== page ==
Apple Explains iPhone ‘Reincarnation’ in Quirky Earth Day Video

Apple has released a new animated Earth Day 2017 video — a month after the fact — that shows off how the company could achieve a sustainable and environmentally friendly “closed loop supply chain.”

The video, which can be seen below, is titled “Does my iPhone believe in reincarnation” and stars animated versions of Liam, Cupertino’s 29-armed recycler robot, and three Apple executives connected to the company’s green initiatives: Sarah Chandler, Director of Operations and Environmental Initiatives; Lisa Jackson, VP of Environment, Policy and Social initiatives; and T.J. Tyler, another member of Apple’s Environmental Initiatives department. The whimsically illustrated clip is animated in the same style as Apple’s other Earth Day 2017 videos, which the company published on April 20. Other topics included why Apple makes it own sweat (video), and Apple’s ultimate goal of producing zero waste in production (video).

The three executives explain how Liam’s recycling capabilities allow Apple to extract parts and materials from recycled iPhones. These materials, according to Tyler, can be put back into Apple’s supply chain again and again. This cycle of disassembly and assembly, Chandler contends, could be used to reduce Cupertino’s dependence on new raw materials extracted from the earth. “That’s the goal,” Chandler added. “And that’s really exciting.”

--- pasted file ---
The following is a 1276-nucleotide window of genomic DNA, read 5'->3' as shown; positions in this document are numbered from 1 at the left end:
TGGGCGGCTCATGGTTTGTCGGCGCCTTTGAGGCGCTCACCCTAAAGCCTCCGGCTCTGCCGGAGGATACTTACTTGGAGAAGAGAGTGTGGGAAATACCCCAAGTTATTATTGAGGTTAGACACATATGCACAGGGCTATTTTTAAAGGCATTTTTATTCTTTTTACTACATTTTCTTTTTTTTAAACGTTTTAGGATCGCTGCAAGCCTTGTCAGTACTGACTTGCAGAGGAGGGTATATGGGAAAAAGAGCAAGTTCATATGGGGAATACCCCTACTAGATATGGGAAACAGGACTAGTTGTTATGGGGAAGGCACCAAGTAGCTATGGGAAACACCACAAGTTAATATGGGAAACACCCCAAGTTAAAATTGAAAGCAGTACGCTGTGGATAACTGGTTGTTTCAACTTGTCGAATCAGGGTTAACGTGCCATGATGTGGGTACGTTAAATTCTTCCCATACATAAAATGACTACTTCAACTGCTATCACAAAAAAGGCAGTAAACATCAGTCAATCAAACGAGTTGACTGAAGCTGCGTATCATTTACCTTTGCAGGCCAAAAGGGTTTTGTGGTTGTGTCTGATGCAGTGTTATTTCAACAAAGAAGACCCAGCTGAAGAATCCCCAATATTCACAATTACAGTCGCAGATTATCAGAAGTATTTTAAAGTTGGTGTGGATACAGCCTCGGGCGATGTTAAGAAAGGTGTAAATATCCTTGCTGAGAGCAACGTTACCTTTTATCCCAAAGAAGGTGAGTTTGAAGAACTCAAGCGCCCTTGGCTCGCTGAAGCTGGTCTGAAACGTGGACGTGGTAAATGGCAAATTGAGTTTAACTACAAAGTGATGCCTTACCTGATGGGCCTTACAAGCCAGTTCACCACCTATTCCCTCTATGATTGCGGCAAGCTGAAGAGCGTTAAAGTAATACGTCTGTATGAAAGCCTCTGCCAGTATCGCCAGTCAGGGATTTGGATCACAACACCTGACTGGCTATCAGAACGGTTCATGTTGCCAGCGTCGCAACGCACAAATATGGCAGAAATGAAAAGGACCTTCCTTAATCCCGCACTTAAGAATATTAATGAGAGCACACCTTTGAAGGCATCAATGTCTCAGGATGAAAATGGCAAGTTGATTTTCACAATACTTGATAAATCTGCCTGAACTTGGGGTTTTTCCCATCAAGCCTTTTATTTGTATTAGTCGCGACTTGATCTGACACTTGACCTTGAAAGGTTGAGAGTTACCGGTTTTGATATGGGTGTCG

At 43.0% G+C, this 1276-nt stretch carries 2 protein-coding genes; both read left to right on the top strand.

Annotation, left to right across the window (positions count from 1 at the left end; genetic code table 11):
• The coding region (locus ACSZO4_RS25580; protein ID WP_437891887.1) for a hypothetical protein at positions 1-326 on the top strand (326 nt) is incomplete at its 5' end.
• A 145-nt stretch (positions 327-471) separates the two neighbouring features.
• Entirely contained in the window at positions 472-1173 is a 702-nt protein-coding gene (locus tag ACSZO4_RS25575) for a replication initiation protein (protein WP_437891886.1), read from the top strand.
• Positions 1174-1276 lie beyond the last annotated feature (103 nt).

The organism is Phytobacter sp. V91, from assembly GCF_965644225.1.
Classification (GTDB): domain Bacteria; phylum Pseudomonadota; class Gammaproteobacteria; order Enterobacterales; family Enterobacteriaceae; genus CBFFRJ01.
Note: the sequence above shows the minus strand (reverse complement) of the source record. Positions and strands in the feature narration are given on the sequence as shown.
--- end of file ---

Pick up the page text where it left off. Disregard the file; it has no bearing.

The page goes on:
The video appears to have been released in connection to a talk Chandler gave on May 25 at the Sustainable Brands Detroit conference, aptly titled “In Pursuit of a Closed Loop Supply Chain.” According to the talk’s page on the SB website, Chandler is spearheading Apple’s effort in creating such a supply chain, where products are only assembled using “renewable resources and recycled materials.”

Apple is well-known for its commitment to sustainability and eco-friendly policies. Earlier this year, the company was named the world’s most environmentally friendly tech company by Greenpeace for the third year in a row, and the company’s green ambitions stretch from its data centers to its new Apple Park headquarters in Cupertino.

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